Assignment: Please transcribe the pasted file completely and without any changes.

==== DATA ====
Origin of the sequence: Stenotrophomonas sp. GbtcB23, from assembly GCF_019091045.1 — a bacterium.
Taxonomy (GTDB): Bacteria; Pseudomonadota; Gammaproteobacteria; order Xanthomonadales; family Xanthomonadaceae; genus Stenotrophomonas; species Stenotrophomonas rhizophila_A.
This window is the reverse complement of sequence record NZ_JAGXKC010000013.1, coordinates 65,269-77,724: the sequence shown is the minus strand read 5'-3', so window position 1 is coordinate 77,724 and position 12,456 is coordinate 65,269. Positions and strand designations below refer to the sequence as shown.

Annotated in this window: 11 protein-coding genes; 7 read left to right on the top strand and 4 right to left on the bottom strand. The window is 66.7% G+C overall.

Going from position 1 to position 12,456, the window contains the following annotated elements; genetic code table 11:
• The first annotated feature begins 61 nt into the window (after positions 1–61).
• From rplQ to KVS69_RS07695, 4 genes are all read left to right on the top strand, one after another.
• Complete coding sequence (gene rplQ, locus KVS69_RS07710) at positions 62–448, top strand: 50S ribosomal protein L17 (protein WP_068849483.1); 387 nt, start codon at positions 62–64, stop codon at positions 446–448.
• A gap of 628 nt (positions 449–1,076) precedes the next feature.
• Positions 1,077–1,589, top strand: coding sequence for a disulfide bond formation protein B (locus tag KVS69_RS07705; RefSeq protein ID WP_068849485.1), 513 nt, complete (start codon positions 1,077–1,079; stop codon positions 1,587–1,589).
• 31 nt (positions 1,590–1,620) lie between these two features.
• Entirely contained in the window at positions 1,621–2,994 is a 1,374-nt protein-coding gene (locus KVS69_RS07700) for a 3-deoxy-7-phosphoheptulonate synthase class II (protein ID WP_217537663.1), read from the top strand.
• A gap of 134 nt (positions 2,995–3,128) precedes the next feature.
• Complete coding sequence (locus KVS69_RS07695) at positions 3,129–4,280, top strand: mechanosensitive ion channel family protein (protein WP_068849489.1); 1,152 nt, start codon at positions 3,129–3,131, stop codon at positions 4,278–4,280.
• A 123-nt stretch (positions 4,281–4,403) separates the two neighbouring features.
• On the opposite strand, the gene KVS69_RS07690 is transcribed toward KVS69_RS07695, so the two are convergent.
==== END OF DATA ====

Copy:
Origin of the sequence: Stenotrophomonas sp. GbtcB23, from assembly GCF_019091045.1 — a bacterium.
Taxonomy (GTDB): Bacteria; Pseudomonadota; Gammaproteobacteria; order Xanthomonadales; family Xanthomonadaceae; genus Stenotrophomonas; species Stenotrophomonas rhizophila_A.
This window is the reverse complement of sequence record NZ_JAGXKC010000013.1, coordinates 65,269-77,724: the sequence shown is the minus strand read 5'-3', so window position 1 is coordinate 77,724 and position 12,456 is coordinate 65,269. Positions and strand designations below refer to the sequence as shown.

Annotated in this window: 11 protein-coding genes; 7 read left to right on the top strand and 4 right to left on the bottom strand. The window is 66.7% G+C overall.

Going from position 1 to position 12,456, the window contains the following annotated elements; genetic code table 11:
• The first annotated feature begins 61 nt into the window (after positions 1–61).
• From rplQ to KVS69_RS07695, 4 genes are all read left to right on the top strand, one after another.
• Complete coding sequence (gene rplQ, locus KVS69_RS07710) at positions 62–448, top strand: 50S ribosomal protein L17 (protein WP_068849483.1); 387 nt, start codon at positions 62–64, stop codon at positions 446–448.
• A gap of 628 nt (positions 449–1,076) precedes the next feature.
• Positions 1,077–1,589, top strand: coding sequence for a disulfide bond formation protein B (locus tag KVS69_RS07705; RefSeq protein ID WP_068849485.1), 513 nt, complete (start codon positions 1,077–1,079; stop codon positions 1,587–1,589).
• 31 nt (positions 1,590–1,620) lie between these two features.
• Entirely contained in the window at positions 1,621–2,994 is a 1,374-nt protein-coding gene (locus KVS69_RS07700) for a 3-deoxy-7-phosphoheptulonate synthase class II (protein ID WP_217537663.1), read from the top strand.
• A gap of 134 nt (positions 2,995–3,128) precedes the next feature.
• Complete coding sequence (locus KVS69_RS07695) at positions 3,129–4,280, top strand: mechanosensitive ion channel family protein (protein WP_068849489.1); 1,152 nt, start codon at positions 3,129–3,131, stop codon at positions 4,278–4,280.
• A 123-nt stretch (positions 4,281–4,403) separates the two neighbouring features.
• On the opposite strand, the gene KVS69_RS07690 is transcribed toward KVS69_RS07695, so the two are convergent.